Working on the Dome of Santa Maria del Fiore

by Sister Hilda Kleiman, OSB

In his book Brumelleschi's Dome: How a Renaissance Genius Reinvented Architecture (public library), Ross King explains the many obstacles that stood in the way of construction of the dome of Santa Maria del Fiore in Florence and how Brumelleschi overcame them to create his famous dome.

Brunelleschi used two thin shells and a system of primary and secondary ribs to construct the dome.  Because he built the walls at a steep angle to reduce the thrust of the dome, it is a bit pointed rather than completely round.

Florence Cathedral - credit: Giulio1996Cordignano  CC BY SA 4.0

The ribs supporting the dome of the Florence Cathedral.  credit: CC by PD-US

In his chapter entitled "Men Without Name or Family," Ross explains the point of view of the common workmen who constructed the dome:

For the previous few months, the building site had been a hive of activity.  One hundred fir trees, each 21 feet long, had been ordered for the scaffolds and platforms, and the first of almost a thousand cartloads of stone had been delivered.  Peering over the edge of the tambour, the workmen could have seen spread below them in the Piazza del Duomo scores of these sandstone beams, as well as hundreds of thousands of bricks stacked high.
Life on the building sight would not be an easy or enviable one. The pay was low, the hours long, the work dangerous, and the employment sporadic due to bad weather.  Most workers in the building trade cam from poor families, the popolo minuto, "little people."  The unskilled laborers - men who carried the lime or bricks - were known as uomini senza nome e famiglia, "men without name or family."  Altogether as many as 300 men worked on the dome, including those in the quarries (49-50).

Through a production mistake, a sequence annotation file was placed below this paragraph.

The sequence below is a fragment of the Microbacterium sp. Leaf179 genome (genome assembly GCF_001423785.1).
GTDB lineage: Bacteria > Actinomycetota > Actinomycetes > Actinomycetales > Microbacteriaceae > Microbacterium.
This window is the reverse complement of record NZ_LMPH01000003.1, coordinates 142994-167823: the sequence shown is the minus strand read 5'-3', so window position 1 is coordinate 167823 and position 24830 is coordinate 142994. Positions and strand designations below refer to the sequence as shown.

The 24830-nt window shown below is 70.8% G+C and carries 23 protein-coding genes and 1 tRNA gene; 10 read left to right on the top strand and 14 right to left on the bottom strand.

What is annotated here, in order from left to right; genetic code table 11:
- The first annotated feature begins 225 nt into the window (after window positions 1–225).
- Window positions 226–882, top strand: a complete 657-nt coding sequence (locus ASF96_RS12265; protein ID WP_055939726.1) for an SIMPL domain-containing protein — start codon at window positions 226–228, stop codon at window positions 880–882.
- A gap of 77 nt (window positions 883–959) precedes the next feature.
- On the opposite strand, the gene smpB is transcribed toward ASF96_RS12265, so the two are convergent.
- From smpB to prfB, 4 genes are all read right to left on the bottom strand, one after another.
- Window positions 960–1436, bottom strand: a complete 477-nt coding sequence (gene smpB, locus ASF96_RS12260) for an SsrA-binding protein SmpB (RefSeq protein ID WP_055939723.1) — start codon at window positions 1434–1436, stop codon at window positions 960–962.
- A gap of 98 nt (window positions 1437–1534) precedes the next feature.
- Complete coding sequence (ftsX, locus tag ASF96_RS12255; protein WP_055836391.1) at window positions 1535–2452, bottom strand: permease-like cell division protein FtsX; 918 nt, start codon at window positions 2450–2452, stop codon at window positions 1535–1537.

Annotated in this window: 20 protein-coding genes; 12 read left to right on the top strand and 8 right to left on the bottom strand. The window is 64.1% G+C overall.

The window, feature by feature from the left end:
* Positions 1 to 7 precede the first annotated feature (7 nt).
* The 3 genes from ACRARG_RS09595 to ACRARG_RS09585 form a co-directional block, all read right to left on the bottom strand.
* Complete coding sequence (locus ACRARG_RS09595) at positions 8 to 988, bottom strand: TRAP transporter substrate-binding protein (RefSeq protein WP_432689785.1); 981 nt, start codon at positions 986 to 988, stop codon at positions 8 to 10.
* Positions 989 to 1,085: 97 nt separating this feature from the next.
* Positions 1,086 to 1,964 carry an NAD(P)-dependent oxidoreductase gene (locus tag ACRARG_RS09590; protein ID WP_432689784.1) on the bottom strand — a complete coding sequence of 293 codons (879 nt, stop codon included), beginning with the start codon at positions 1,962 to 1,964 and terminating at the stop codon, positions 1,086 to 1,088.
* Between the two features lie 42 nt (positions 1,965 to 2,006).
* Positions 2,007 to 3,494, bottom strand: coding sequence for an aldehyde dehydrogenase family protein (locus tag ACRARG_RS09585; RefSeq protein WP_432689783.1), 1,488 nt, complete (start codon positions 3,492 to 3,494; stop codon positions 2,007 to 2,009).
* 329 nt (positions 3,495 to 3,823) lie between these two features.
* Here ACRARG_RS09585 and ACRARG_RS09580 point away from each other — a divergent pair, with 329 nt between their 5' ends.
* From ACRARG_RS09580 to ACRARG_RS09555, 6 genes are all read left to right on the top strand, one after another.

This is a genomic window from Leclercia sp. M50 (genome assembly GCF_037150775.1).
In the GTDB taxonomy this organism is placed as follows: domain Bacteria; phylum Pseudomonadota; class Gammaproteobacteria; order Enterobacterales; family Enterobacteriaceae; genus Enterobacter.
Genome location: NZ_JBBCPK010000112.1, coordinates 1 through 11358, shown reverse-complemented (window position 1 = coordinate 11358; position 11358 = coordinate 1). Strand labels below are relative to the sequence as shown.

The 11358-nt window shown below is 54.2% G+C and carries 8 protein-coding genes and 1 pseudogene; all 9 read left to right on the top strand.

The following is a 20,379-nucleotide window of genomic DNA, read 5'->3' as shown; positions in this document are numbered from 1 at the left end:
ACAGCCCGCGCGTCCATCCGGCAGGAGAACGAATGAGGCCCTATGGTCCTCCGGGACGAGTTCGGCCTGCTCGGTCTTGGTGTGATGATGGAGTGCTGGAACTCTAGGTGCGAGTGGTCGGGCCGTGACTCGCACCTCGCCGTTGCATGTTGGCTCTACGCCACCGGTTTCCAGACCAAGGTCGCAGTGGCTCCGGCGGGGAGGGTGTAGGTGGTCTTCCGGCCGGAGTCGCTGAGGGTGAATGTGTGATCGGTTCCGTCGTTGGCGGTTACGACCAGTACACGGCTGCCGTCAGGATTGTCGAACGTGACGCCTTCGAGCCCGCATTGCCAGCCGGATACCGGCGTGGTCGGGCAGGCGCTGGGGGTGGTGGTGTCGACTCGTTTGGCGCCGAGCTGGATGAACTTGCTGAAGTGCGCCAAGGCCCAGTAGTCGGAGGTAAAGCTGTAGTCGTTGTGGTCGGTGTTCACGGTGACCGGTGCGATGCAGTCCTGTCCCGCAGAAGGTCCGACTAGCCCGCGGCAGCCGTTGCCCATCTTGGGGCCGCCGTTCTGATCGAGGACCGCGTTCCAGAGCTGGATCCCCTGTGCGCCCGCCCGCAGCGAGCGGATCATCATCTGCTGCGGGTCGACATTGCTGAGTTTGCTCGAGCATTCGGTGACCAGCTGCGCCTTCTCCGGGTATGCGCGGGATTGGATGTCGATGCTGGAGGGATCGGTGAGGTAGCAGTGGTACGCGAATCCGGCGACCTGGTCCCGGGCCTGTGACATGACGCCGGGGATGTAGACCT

According to King, Brunelleschi's achievement still holds a unique place in the history of domes:

Indeed, in height and span the cupola of Santa Maria del Fiore has never really been surpassed.  Sir Christopher Wren's cupola for St. Paul's Cathedral in London, with a diameter of 112 feet, is smaller by 30 feet, and a more recent dome, that of the Capitol in Washington, D.C., is only 95 feet in span, less than two-thirds the size of the one in Florence.  Not until the twentieth century were wider vaults raised, and then only by using modern materials like plastic, high-carbon steel, and aluminum, which have permitted the construction of vast tentlike structures such as the astrodome in Houston or the lightweight, prefabricated geodesic domes of Buckminster Fuller.  Even so, it is no coincidence that, like Michelangelo, the master of large-scale concrete vaulting in the twentieth century, Pier Luigi Nervi, made a technical examination of Santa Maria del Fiore in the 1930s before developing the vaulting techniques he used in structures such as the Vatican audience hall and the Palazzo dello Sport in Rome.  It seems wholly appropriate that this masterpiece that was executed by Filippo, the "treasure hunter" who once surveyed the ruins of Rome, should have become an object of study by the generations of architects who followed him (163-164).